The 2021 NFL league year begins at 4:00 PM Eastern Time on March 17th, which is when free agents can begin officially signing contracts and teams must be under the salary cap — when totaling their top 51 players.
However, the Atlanta Falcons will be making plenty of transactions in the 13 days between now and then. With contracts to restructure, free-agent tenders to assign, and surprise cuts to get below the salary cap, Terry Fontenot is set to be one of the busiest men in America. The league will also be releasing the final cap number, and compensatory draft picks are set to be announced before St. Patrick’s Day.
The shrinking salary cap will obviously hurt some more than others, which I’m predicting will cause many more substantial names to hit free agency as general managers try to maximize their cap room for 2021. Additionally, keep in mind that unrestricted free agents and teams can begin negotiating new contracts starting on March 15th, and many deals will be agreed to in principle in the 48 hours before the start of the league year.
I would expect the NFL to announce the final salary cap just in time for the legal tampering period to begin the following day. For example, the league announced the 2020 salary cap of $198.2 million on March 15th — the 2020 league year started on March 18th. Usually, in previous years, caps were announced earlier, but because of the NFL and NFLPA’s negotiations involving the COVID-19 pandemic, it was delayed. Expect a similar timeframe from the league this year — Sunday, March 14th.
Everything is going to be down to the wire, similar to last year. Compensatory picks were given out by the league one week before the league year started in 2020; that’s my best guess of when to expect them in 2021 — Wednesday, March 10th. Losing Austin Hooper, Vic Beasley, De’Vondre Campbell, Wes Schweitzer, and Adrian Clayborn will likely net two fifth-round, a sixth-round, and a seventh-round compensatory pick — remember, signing Dante Fowler in free agency last year results in a comp pick being awarded to Los Angeles, which likely cancels out the Hooper loss.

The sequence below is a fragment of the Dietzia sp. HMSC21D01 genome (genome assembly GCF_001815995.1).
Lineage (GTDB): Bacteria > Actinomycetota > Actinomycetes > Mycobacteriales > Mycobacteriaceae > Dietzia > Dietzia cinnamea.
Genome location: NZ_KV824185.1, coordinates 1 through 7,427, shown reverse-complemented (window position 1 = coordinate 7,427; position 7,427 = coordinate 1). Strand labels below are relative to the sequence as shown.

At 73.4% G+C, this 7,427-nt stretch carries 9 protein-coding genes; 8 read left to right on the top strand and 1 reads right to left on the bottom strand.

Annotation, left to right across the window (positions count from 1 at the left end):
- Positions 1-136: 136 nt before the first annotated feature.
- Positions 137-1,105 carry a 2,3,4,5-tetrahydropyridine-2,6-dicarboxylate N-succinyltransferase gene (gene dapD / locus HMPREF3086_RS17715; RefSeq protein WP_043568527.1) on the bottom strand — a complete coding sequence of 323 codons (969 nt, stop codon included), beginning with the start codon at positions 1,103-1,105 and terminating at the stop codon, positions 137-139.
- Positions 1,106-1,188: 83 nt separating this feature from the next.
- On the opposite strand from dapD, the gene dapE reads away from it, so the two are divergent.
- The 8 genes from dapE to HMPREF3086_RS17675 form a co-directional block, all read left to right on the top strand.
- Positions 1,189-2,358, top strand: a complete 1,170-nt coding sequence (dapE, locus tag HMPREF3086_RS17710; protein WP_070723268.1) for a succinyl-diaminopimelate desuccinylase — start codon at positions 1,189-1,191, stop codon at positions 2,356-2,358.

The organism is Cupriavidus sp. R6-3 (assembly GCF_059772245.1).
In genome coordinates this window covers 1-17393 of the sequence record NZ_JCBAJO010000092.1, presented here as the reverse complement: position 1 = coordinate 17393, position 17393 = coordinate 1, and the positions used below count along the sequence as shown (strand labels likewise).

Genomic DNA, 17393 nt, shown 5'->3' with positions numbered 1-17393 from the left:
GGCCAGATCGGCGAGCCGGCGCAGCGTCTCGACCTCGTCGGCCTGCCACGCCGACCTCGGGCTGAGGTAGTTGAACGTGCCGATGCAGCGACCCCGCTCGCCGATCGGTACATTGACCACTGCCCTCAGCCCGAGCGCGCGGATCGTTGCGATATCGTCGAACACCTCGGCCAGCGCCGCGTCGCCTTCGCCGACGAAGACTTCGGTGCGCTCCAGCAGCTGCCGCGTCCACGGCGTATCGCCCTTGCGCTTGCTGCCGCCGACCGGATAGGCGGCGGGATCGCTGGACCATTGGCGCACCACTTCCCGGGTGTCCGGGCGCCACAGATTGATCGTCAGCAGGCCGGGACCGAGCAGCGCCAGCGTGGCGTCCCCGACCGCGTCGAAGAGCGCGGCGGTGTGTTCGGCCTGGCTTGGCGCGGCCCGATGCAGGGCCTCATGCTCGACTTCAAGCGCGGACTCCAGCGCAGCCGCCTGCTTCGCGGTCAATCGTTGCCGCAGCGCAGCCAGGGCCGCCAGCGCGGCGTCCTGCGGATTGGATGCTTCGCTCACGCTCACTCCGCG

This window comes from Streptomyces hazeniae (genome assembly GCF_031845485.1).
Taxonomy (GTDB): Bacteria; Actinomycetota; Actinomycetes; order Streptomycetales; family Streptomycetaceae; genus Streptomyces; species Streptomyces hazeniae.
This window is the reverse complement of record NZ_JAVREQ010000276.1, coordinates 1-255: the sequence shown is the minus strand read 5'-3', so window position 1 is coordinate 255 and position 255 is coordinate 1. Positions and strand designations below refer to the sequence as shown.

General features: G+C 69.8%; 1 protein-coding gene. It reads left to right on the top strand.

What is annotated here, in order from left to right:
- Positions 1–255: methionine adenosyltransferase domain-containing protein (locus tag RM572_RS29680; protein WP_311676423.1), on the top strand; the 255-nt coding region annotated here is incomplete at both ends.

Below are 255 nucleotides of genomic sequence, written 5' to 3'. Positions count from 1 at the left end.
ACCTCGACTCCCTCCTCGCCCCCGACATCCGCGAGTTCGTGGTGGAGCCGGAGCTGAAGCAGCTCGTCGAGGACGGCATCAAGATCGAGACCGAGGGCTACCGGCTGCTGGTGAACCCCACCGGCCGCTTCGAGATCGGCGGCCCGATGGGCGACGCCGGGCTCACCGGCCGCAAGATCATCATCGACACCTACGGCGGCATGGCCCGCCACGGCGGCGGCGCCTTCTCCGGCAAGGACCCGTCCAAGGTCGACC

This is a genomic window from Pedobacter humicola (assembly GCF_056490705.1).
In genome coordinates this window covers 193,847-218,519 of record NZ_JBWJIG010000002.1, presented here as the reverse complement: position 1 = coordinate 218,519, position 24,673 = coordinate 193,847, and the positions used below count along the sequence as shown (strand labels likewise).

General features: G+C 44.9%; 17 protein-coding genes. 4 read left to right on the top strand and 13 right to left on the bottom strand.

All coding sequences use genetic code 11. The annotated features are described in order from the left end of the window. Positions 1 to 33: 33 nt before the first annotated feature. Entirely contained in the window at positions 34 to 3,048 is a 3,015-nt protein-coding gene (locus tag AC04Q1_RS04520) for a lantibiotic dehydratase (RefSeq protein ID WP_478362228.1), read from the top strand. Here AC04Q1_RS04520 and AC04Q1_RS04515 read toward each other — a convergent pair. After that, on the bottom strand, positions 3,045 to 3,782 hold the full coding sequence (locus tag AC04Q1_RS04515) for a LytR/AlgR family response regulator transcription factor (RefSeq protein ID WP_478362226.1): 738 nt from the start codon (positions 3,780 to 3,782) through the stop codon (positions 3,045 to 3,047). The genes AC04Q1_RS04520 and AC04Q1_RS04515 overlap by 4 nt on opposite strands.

Atlanta needs to free up some cap space by restructuring money around or extending a few players. Grady Jarrett, Deion Jones, Matt Ryan, Julio Jones, and Jake Matthews are all candidates for restructures, and the first two could be extended as well. Ryan, Jones, and Matthews being restructured make moving off any or all of them in the future increasingly difficult, but it’s the most conducive way to get under this year’s cap. If Fontenot is going to use this method, he’ll need to have pen to paper no later than March 17th.
The Falcons will likely wait until the last possible moment to cut players as cap casualties. Although Fontenot has already released Ricardo Allen and Allen Bailey, those were obvious moves; decisions like Dante Fowler will be tougher and likely come in the late hours of March 16th.
I can’t really vouch for tagging any free agents this year; Keanu Neal is about the only candidate. If Fontenot does tag anyone, it’ll happen on March 9th at 4 PM ET. That is a specific time and date because it is the hard deadline for teams to designate their Franchise or Transition players.
The last notable date is for restricted free agent tenders and exclusive-rights free agent tenders. Matt Gono and Brandon Powell are the only RFA and will likely be brought back for their specific services — Gono a swing tackle and Powell a special teams ace. The ERFA tenders are Younghoe Koo, Jacob Tuitoti-Mariner, Jaden Graham, Christian Blake, and Tyler Hall. All of these are players Fontenot will likely bring back due to the economics behind an ERFA tender, making their services cost-effective. Expect the RFA tenders to be released closer to March 16th or 17th, while the ERFA tenders could trickle out the week before.